MANATEE COUNTY — Laura Torrisi’s first golf tournament didn’t quite go as planned.
The then 10-year-old finished dead last, and at one point during the tournament, she was even ready to call it quits.
But thanks to the encouragement of her father, Dennis, Torrisi stuck with the sport. Two years later she won her first nine-hole tournament.
“That’s when I got the bug,” said Torrisi, who works as the recreation director for Woodland, The Community Church. “I wanted to win. I told my parents I was going to be a pro then, but the work ethic wasn’t there.”
Torrisi’s passion for the sport intensified over the years, and now nearly two decades later the Massachusetts native still finds enjoyment in competition. On June 28-29, Torrisi returned to her home state to compete in the Massachusetts Women’s Open at Pleasant Valley Country Club where she finished tied for 20th.
“I played fairly well both days,” Torrisi said. “There were three holes that got me both days, which probably cost me about seven strokes, but I love the courses up there.”
At just 4 years old, Torrisi couldn’t wait to get out on the golf course — practically begging her father every day to take her out.
Finally, her mother, Judy, told Dennis to take Torrisi out, assuming her young daughter would never want to go out again. But that first trip out had the exact opposite effect on Torrisi.
For the next two years, Torrisi went out on the course with her father, but it wasn’t until she was 6 years old that Torrisi teed off for the first time. She began playing tournament golf when she was 10 years old, and by the time she was 15, all Torrisi wanted to do was practice.
She worked on her game with her father until she was 16, when she began working with Jacques Panet, now Braden River High’s girls golf coach. That summer, Torrisi’s parents dropped her off at the course, where she would spend the rest of the day playing 36 holes.
She joined her high school golf team, winning state titles in 1995 and 1997. Torrisi then went on to Campbell University on a golf scholarship. She won a couple collegiate tournaments and made the Trans American Athletic Conference all-conference team both as a junior and a senior.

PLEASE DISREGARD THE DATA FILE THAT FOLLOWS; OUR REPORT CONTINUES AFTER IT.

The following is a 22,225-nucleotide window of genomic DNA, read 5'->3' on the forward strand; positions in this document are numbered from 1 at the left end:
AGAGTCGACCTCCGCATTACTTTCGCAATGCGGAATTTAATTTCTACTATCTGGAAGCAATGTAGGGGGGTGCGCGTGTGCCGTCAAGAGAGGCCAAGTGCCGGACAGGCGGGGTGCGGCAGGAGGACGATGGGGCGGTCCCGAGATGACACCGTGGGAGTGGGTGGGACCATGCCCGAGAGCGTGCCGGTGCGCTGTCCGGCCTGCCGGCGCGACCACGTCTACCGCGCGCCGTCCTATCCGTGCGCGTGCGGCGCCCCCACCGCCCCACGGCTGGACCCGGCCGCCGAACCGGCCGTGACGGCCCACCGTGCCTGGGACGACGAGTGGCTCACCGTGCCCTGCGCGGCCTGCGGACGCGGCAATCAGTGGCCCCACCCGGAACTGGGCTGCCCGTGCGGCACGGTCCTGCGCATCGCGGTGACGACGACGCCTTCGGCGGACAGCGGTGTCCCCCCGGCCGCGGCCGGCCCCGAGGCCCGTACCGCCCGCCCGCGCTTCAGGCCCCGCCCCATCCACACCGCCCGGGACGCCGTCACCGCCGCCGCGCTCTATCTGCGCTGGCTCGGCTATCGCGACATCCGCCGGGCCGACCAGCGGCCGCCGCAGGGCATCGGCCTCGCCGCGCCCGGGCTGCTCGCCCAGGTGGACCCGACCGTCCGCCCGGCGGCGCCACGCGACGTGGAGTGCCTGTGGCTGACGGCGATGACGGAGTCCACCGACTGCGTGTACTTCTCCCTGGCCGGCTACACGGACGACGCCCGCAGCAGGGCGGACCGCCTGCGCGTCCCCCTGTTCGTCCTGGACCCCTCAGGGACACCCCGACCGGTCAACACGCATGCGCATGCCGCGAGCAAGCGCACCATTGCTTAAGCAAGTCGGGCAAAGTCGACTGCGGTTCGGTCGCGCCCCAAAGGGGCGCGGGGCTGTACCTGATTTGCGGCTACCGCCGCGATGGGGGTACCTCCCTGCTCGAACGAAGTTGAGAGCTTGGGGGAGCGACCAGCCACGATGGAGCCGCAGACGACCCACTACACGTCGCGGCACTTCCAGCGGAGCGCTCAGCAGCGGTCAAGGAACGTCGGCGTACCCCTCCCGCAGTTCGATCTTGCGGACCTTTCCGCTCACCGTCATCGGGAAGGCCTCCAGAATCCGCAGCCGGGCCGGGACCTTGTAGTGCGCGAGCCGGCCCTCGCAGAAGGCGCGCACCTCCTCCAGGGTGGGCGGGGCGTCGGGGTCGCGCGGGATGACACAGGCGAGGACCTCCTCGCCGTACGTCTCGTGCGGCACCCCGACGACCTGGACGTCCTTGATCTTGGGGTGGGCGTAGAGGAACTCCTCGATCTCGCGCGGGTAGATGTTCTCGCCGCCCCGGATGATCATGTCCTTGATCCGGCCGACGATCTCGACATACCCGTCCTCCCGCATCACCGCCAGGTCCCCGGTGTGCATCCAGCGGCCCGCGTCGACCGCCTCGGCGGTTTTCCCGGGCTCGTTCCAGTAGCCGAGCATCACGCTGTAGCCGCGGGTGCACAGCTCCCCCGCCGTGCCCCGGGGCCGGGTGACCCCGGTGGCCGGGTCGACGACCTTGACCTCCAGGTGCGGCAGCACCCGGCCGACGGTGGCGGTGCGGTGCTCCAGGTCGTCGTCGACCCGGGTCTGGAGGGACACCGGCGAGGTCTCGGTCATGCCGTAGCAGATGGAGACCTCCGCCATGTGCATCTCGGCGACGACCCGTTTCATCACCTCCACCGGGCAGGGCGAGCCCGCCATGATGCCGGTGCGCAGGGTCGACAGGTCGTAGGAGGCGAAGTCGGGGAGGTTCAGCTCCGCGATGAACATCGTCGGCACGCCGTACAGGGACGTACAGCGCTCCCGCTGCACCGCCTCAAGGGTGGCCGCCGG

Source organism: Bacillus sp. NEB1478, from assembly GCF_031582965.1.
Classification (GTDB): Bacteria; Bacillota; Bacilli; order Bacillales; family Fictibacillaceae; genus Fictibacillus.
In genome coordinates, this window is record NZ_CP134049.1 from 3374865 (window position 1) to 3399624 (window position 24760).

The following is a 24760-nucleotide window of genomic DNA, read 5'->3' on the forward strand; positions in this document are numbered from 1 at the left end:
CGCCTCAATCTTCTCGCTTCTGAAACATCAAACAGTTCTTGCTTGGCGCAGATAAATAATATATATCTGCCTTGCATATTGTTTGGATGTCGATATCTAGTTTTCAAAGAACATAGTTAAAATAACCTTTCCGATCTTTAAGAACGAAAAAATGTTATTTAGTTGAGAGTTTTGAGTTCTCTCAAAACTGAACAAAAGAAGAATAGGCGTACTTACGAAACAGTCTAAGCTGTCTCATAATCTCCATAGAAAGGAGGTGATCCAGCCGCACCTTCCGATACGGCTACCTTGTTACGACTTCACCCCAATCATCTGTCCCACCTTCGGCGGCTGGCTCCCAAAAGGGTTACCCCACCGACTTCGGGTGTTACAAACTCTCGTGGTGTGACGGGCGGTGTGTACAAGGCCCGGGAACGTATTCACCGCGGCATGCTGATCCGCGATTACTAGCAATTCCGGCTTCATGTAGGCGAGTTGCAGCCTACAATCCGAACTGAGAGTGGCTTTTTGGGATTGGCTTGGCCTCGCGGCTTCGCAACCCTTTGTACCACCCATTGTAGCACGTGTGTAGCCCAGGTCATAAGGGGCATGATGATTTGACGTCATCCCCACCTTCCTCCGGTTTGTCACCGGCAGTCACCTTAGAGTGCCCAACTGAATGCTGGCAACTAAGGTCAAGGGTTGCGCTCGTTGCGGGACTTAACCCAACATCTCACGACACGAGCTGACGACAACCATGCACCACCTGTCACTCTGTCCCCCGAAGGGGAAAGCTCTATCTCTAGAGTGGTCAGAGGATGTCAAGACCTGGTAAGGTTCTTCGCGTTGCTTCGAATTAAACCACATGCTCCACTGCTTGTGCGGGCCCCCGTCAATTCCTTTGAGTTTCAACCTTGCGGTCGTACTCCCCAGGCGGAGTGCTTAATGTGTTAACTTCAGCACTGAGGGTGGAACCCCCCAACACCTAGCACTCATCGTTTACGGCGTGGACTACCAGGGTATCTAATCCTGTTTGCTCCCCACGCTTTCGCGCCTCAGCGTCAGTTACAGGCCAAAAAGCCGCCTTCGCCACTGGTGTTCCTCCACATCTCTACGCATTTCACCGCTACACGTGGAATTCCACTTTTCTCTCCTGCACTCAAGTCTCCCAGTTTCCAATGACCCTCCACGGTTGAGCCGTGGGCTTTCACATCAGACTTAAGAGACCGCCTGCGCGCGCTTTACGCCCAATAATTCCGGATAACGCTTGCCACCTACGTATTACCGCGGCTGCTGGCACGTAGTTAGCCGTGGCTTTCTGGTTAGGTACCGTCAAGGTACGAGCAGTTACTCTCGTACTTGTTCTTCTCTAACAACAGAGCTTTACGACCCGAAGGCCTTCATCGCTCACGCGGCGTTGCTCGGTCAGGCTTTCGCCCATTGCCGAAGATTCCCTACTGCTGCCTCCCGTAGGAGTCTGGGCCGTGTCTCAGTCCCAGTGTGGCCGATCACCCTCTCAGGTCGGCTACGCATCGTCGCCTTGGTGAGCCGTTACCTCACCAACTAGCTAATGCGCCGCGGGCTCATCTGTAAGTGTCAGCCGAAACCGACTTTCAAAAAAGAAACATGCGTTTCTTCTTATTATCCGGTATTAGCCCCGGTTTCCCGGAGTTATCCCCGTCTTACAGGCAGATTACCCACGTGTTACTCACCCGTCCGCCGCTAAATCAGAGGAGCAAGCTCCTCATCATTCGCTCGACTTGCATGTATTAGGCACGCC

During her collegiate career, Torrisi spent her summers playing amateur golf, capturing state amateur titles in 1999 and 2001. She was also named the Massachusetts Player of the Year in 1998 and 2000.
One of Torrisi’s most memorable moments came in 1998 when she won the New England amateur in a playoff. Torrisi shot 25 holes before she eventually edged past her competitor.
“That was (probably) the biggest tournament I’d played in since the state high school tournament,” Torrisi said. “It was awesome. You always want to win the state amateur.”
Torrisi went on to play the U.S. Amateur Championship three times — the last of which took her by surprise. After qualifying for match play, Torrisi found herself matched up against the top female golfer at the time. Torrisi knew she didn’t stand a chance, but even Torrisi wasn’t expecting the match to end the way it did — with the two playing 20 holes.
“I had no shot in the dark really, but I was able to take her to 20 holes,” Torrisi said. “The whole time I thought, ‘This is pretty cool.’”
After graduating in 2001 with a degree in sports management, Torrisi turned pro that fall after participating in Futures Qualifying School.
“I loved the game, and I loved to play in golf tournaments,” Torrisi said. “I wanted to practice every day. (Tournament golf) — it’s completely different. From that first tee you feel different. You’re in your own world. I guess I just loved to win.”
Torrisi spent three years on tour playing in tournaments across the country. One of her shining moments came in Albany, N.Y., during her final year on tour. She shot a 69 in the first round and found herself atop the leaderboard.
But as much as she loved playing the game, there came a point when Torrisi realized she just wasn’t cut out for the tour.
“When you hit the tour everyone has won their state amateur too,” Torrisi said. “Somewhere along the line I realized it wasn’t going to work. You can only give so much when your heart’s not in it anymore.
“I was good … maybe a little above good, but I wasn’t great; and you have to be great and almost perfect to play at that level,” she added.
After leaving the tour, Torrisi spent a little more than two years working at Bent Tree Country Club in Sarasota before assuming her current position at Woodland.
Today, Torrisi tries to get out on the course at least once a week or every couple weeks. And while she no longer competes on a regular basis, Torrisi has competed in the Massachusetts Women’s Open each of the past three years.
“I just love trying to shoot close to par,” Torrisi said. “I love competing. The practice you put into competition — I like seeing that practice go toward some sort of result.”
Contact Jen Blanco at email@example.com.
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